Quality of ‘Polish Gothic’ jewellery found in graves as good as that of the Romans

The treasure trove of ancient jewellery from a 2,000-year-old Gothic cemetery in modern-day Poland is as good as that produced by the Romans. Dr Magdalena Natuniewicz-Sekuła

A treasure trove of ancient jewellery from a 2,000-year-old Gothic cemetery in modern-day Poland is as good as that produced by the Romans, says a leading archaeologist.

Dr Magdalena Natuniewicz-Sekuła from the Warsaw’s Institute of Archaeology and Ethnology at the Polish Academy of Sciences, analysed the ornaments and jewellery found during digs at an old burial ground in the village of Weklice, near Elbląg in northern Poland.

Examination of the artefacts shows that the metalsmiths who made them were familiar with advanced techniques.Dr Magdalena Natuniewicz-Sekuła

The site was used for the burial of Goths and Gepids, an eastern Germanic tribe, in the first to fourth centuries A.D. and is one of the best known cemeteries of its type in modern-day Poland. 

Excavations by the Polish Academy of Science’s Institute of Archaeology and Ethnology turned up a haul of over 3,500 items of metalwork and jewel-craft buried along with the dead, ranging from precious and semi-precious metals to amber, glass, clay and organic substances. 

Silverware recovered from the site turned out to be 92-97-percent pure. Dr Magdalena Natuniewicz-Sekuła

And while it used to be assumed that ‘Barbarian’ jewellery was of inferior quality to that of the Romans’, analysis has shown a high degree of expertise in the forging and crafting of metals.

Silverware recovered from the site turned out to be 92-97-percent pure. 

The site was used for the burial of Goths and Gepids, an eastern Germanic tribe, in the first to fourth centuries A.D. and is one of the best known cemeteries of its type in modern-day Poland. research gate.net

Dr Natuniewicz-Sekuła said that brooches and bracelets were made of ore more pure than modern jewellery, and the gold used was equally high-carat.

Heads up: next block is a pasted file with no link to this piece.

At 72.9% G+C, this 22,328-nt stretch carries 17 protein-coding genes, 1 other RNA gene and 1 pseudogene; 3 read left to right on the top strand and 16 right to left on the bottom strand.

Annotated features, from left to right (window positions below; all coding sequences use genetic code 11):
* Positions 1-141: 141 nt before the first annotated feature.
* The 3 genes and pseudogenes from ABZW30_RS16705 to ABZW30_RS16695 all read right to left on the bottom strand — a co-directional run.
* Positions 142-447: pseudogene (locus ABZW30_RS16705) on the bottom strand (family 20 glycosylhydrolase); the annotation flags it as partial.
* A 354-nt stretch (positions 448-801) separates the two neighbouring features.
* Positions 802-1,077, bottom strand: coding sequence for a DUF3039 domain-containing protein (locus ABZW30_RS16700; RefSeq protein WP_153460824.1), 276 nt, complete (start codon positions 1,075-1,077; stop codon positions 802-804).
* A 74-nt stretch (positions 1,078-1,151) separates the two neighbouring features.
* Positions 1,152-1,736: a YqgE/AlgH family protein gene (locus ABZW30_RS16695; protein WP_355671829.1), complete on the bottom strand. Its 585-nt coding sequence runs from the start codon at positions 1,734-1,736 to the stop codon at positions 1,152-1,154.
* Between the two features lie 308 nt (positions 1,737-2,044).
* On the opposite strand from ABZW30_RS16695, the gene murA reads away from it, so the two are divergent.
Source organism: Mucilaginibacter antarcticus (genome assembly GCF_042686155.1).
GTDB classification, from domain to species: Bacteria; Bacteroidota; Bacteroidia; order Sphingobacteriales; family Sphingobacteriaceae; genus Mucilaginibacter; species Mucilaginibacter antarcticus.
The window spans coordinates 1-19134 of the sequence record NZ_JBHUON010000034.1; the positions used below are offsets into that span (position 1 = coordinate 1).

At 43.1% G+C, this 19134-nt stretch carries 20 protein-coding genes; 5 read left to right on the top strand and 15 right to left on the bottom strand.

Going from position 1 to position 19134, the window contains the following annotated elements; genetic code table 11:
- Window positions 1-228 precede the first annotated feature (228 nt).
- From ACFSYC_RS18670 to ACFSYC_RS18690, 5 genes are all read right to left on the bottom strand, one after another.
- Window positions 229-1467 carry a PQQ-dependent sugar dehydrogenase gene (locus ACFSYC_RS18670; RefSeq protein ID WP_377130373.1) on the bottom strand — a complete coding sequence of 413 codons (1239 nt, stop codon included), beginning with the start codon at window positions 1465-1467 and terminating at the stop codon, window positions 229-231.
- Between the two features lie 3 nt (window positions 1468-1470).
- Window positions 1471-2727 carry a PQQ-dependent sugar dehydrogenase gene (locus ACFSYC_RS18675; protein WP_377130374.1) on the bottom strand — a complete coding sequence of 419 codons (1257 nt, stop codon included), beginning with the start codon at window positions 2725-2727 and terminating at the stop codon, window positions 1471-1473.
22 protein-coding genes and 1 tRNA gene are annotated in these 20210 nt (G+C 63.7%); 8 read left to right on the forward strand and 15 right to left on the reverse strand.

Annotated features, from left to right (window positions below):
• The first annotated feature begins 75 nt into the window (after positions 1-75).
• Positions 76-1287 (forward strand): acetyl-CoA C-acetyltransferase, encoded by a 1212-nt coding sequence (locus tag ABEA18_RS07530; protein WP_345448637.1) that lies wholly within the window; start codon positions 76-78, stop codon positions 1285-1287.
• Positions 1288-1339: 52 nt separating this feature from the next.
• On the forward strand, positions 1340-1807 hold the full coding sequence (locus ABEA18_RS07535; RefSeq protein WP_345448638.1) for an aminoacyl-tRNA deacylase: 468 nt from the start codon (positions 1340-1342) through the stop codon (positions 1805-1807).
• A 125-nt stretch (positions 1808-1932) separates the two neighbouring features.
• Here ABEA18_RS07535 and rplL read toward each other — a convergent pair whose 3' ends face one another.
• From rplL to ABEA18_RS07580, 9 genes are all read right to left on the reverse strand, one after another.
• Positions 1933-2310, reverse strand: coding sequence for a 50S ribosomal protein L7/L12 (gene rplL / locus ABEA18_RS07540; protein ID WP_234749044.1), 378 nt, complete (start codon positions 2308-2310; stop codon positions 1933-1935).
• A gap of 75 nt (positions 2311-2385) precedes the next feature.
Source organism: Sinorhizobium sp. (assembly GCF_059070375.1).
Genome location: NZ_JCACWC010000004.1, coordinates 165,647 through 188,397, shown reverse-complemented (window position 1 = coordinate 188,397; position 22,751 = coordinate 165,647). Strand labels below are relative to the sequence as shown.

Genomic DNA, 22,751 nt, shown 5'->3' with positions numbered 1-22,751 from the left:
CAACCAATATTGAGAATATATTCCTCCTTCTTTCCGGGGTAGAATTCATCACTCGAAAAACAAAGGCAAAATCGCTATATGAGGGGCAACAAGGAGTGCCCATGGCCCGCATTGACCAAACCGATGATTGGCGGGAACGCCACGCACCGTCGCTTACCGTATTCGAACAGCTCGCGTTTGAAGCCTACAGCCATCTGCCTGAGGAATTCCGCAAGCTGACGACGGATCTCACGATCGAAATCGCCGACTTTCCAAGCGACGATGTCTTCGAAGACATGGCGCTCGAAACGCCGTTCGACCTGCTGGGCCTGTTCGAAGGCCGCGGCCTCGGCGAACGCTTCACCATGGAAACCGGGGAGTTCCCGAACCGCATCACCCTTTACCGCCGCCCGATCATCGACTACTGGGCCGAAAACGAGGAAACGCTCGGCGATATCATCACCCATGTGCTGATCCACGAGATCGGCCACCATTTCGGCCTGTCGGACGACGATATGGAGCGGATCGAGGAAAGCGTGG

Moreover, the craftsmanship involved in the items’ manufacture was skilfully done with intricacy on a par with their Roman peers. 

Dr Magdalena Natuniewicz-Sekuła from the Warsaw’s Institute of Archaeology and Ethnology at the Polish Academy of Sciences, analysed the ornaments and jewellery found.museum.olsztyn.pl

Examination of the artefacts shows that the metalsmiths who made them were familiar with techniques such as granulation — the agglomeration of fine particles into larger granules — as well as filigree — a form of intricate metal-working — and fire gilding.

She said: ”Bearing in mind the quality of the alloy and the methods used, it should be emphasized that currently jewellery is not made this way, because it would simply be too expensive.”

No full sets of the equipment necessary to refine the metals used have ever been found, leading archaeologists to speculate that bullion bars were brought to the area from the Roman Empire, despite a strict ban. 

Excavations revealed over 3,500 items of metalwork and jewel-craft buried along with the dead, ranging from precious and semi-precious metals to amber, glass, clay and organic substances. Dr Magdalena Natuniewicz-Sekuła

If bullion was unavailable to the metalsmiths, it is also possible that they refined the silver and other metals from coins and other items.

Dr Natuniewicz-Sekuła said: "We cannot rule out that the Goths knew the methods of refining and cupellation (the separation of noble metals from base ones under high temperature).

“In this way, they may have been able to ‘purify’ the silver obtained from coins, but this is only a guess.”